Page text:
Carbon export and cycling by the Yukon, Tanana, and Porcupine rivers, Alaska, 2001–2005
Article first published online: 10 FEB 2007
Copyright 2007 by the American Geophysical Union.
Water Resources Research
Volume 43, Issue 2, February 2007
How to Cite
2007), Carbon export and cycling by the Yukon, Tanana, and Porcupine rivers, Alaska, 2001–2005, Water Resour. Res., 43, W02411, doi:10.1029/2006WR005201., , , , and (
- Issue published online: 10 FEB 2007
- Article first published online: 10 FEB 2007
- Manuscript Accepted: 6 NOV 2006
- Manuscript Revised: 17 OCT 2006
- Manuscript Received: 25 MAY 2006
- carbon export;
- climate change;
- Yukon River Basin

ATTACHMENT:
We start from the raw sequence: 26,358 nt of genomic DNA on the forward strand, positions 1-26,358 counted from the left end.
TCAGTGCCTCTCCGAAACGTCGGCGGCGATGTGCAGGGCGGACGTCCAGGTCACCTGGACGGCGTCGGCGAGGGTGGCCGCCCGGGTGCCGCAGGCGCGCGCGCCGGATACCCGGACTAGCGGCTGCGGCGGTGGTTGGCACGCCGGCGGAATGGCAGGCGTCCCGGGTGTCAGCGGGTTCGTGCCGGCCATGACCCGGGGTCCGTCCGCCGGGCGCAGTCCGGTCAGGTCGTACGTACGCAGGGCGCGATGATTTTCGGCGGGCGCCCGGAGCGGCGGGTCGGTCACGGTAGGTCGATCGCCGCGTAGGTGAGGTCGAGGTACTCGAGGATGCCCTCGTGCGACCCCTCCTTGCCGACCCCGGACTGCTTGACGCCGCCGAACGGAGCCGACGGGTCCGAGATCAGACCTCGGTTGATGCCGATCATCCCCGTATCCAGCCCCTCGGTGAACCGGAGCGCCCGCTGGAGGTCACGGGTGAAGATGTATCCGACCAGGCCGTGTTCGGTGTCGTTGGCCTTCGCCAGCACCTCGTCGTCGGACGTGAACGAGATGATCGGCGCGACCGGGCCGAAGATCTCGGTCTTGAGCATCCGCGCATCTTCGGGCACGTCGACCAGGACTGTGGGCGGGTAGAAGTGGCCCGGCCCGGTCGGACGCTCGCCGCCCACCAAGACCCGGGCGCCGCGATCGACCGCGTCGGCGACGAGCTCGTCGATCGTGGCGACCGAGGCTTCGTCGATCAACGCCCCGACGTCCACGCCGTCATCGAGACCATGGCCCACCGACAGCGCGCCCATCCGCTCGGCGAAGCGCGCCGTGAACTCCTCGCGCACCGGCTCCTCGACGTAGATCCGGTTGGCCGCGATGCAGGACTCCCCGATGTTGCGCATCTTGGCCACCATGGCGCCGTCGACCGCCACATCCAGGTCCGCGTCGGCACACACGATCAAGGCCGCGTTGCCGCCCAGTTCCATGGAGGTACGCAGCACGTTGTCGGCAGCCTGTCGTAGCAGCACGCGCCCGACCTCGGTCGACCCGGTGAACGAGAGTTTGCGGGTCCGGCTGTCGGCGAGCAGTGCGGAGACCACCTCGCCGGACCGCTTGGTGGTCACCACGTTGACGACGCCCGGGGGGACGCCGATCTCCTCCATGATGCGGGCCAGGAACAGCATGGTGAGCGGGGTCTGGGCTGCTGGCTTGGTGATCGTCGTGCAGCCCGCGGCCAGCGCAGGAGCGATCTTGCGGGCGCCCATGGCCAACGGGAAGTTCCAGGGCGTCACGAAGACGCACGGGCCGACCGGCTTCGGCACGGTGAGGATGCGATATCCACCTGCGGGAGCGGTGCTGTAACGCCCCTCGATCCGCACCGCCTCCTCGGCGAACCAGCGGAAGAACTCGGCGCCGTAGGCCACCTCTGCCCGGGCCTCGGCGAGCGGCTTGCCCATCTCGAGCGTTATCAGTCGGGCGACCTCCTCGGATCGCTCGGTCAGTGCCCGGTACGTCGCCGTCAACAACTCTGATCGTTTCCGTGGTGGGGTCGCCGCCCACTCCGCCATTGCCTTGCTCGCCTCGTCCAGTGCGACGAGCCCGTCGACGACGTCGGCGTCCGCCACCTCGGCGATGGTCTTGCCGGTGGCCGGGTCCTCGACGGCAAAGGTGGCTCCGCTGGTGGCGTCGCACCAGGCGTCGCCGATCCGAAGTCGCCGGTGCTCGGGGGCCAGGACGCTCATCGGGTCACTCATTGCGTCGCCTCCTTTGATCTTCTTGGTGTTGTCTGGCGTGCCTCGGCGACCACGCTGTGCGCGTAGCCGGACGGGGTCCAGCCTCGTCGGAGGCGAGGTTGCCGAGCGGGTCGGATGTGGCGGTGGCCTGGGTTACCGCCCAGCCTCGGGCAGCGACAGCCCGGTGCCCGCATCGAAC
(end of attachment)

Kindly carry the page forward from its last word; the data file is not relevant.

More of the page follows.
Loads and yields of dissolved and particulate organic and inorganic carbon (DOC, POC, DIC, PIC) were measured and modeled at three locations on the Yukon River (YR) and on the Tanana and Porcupine rivers (TR, PR) in Alaska during 2001–2005. Total YR carbon export averaged 7.8 Tg C yr−1, 30% as OC and 70% as IC. Total C yields (0.39–1.03 mol C m−2 yr−1) were proportional to water yields (139–356 mm yr−1; r2 = 0.84) at all locations. Summer DOC had an aged component (fraction modern (FM) = 0.94–0.97), except in the permafrost wetland-dominated PR, where DOC was modern. POC had FM = 0.63–0.70. DOC had high concentration, high aromaticity, and high hydrophobic content in spring and low concentration, low aromaticity, and high hydrophilic content in winter. About half of annual DOC export occurred during spring. DIC concentration and isotopic composition were strongly affected by dissolution of suspended carbonates in glacial meltwater during summer.